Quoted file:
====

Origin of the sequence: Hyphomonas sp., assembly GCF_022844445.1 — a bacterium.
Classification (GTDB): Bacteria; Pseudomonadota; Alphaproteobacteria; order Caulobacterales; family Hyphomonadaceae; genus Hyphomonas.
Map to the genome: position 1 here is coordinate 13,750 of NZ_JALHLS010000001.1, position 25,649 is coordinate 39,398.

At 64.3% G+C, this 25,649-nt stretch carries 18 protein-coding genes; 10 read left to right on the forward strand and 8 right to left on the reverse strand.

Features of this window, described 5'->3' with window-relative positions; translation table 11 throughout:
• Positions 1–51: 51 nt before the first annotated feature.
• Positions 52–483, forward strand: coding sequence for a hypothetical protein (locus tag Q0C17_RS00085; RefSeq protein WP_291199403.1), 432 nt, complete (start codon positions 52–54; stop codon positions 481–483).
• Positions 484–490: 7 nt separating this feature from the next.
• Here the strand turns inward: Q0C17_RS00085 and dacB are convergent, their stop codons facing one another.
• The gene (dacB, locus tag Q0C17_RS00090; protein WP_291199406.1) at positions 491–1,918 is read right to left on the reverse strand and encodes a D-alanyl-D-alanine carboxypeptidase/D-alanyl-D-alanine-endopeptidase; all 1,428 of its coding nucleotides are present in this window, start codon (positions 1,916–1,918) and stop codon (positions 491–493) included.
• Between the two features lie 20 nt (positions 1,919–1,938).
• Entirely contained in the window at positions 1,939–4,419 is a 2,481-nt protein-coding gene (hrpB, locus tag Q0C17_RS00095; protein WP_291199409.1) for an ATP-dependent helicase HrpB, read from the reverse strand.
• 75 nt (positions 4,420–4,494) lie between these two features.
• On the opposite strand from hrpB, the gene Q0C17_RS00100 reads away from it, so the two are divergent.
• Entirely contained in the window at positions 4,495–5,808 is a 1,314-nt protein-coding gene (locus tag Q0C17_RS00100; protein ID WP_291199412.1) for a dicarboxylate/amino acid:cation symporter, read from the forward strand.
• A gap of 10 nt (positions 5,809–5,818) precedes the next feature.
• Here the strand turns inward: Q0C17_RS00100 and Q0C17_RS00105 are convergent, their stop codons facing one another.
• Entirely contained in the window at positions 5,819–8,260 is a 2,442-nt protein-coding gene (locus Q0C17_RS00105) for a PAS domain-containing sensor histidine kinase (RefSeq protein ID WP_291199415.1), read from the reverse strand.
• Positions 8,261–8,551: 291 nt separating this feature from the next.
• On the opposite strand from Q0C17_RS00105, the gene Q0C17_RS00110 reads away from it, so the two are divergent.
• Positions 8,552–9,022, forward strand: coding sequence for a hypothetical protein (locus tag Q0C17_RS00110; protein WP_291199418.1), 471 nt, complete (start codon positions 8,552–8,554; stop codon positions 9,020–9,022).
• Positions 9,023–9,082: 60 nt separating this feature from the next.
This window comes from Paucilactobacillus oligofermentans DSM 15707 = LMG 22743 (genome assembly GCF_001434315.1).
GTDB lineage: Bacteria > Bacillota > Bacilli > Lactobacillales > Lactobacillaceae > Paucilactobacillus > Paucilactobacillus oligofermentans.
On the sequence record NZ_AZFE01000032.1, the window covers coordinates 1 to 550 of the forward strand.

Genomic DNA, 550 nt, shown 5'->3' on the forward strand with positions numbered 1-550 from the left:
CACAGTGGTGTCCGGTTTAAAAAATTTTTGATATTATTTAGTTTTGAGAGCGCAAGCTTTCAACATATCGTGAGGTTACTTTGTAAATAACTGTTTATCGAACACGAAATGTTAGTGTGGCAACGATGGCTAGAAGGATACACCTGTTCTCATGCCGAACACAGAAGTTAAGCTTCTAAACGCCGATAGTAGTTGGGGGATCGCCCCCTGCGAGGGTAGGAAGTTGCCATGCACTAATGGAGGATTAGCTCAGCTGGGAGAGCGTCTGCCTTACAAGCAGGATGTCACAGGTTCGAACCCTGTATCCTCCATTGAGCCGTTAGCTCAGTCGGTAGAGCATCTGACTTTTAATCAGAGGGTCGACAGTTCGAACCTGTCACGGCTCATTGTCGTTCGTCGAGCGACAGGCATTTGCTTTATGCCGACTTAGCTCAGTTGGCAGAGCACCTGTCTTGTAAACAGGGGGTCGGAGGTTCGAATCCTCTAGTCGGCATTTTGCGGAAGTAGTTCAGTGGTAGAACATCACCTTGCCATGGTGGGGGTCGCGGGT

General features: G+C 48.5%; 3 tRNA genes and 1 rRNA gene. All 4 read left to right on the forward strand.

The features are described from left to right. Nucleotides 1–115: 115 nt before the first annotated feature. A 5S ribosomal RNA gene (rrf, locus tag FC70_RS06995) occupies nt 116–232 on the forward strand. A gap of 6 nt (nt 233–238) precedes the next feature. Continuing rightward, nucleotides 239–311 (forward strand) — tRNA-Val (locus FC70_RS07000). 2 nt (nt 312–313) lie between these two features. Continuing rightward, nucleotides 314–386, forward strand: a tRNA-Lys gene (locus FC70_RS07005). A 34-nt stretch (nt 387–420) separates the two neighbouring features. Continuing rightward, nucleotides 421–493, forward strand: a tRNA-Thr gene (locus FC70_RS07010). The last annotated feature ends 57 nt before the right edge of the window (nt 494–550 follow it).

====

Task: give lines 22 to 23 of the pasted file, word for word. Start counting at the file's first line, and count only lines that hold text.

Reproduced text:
• Positions 9,023–9,082: 60 nt separating this feature from the next.
This window comes from Paucilactobacillus oligofermentans DSM 15707 = LMG 22743 (genome assembly GCF_001434315.1).